Oral Oral Porphyromonas gingivalis infection affects intestinal microbiota and promotes atherosclerosis (2023, mice)

Michael Harrop

Active member
Jul 6, 2023



The link between periodontitis and intestinal dysbiosis, two factors that contribute to atherosclerosis, has not been clearly defined. We investigated the integrative effects of oral infection with Porphyromonas gingivalis (PG), the major pathogen for periodontitis, on intestinal microbiota and atherosclerosis.

Materials and Methods​

ApoE−/− mice were fed a normal chow diet (NC), a Western diet (WD) or a WD with oral PG infection (PG). The PG infection was investigated by placing a total of 109 CFUs of live PG into the oral cavity of each mouse using a feeding needle five times a week for 3 weeks. Atherosclerotic lesions of the aortae were measured, and blood lipoproteins and the expression of molecules related to lipid metabolism in the liver were analysed. We also performed 16S RNA sequencing and a microbiome analysis using faeces.


En face bloc preparation of the aortae showed that the PG group had a 1.7-fold increase in atherosclerotic lesions compared with the WD group (p < .01). Serum analyses showed that oral PG infection induced a significant decrease in high-density lipoprotein (HDL) and triglyceride. Western blots of hepatic tissue lysates revealed that PG infection reduced the expression of scavenger receptor class B type 1 (SR-B1) in the liver by 50%. Faecal microbiota analysis revealed that species richness estimates (Chao1, ACE) decreased immediately after PG infection. PG infection also induced a significant decrease in Shannon diversity and an increase in Simpson's indices in the WD-fed mice. PG infection significantly increased the phyla Actinobacteria and Deferribacteres, along with the species Mucispirillum schaedleri and Lactobacillus gasseri, in the mice. The functional study showed that PG infection increased the expression of proteins that function in carbohydrate and glucose metabolism, including phosphotransferase system (PTS) proteins and the GntR family transcriptional regulator.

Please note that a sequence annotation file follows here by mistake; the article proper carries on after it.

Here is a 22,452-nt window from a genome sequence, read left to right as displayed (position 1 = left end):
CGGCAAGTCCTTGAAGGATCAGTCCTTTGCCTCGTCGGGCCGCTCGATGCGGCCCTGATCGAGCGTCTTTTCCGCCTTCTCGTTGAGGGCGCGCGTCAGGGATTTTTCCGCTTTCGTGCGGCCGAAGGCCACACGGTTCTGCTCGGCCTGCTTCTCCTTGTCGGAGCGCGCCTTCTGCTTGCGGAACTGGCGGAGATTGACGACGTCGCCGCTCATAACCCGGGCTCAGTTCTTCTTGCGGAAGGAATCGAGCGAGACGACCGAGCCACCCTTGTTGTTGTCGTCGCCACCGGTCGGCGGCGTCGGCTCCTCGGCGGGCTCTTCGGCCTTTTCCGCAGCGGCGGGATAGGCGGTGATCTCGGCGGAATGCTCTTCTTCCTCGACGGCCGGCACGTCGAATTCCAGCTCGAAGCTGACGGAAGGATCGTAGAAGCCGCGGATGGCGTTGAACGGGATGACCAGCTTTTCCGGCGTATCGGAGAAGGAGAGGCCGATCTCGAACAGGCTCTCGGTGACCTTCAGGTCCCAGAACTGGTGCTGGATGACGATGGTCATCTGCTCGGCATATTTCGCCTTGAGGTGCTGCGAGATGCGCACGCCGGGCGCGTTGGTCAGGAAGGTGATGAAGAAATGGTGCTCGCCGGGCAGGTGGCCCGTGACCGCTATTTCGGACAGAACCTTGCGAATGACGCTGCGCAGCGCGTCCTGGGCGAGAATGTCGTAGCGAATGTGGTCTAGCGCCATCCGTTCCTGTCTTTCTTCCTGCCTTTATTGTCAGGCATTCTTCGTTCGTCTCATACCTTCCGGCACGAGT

Oral PG infection promotes atherosclerosis and induces significant metabolic changes, including reduced serum HDL and reduced hepatic SR-B1 and ABCA1 expression, as well as changes in intestinal microbiota. Our study suggests that intestinal dysbiosis accompanies periodontitis and could play a role in atherosclerosis.
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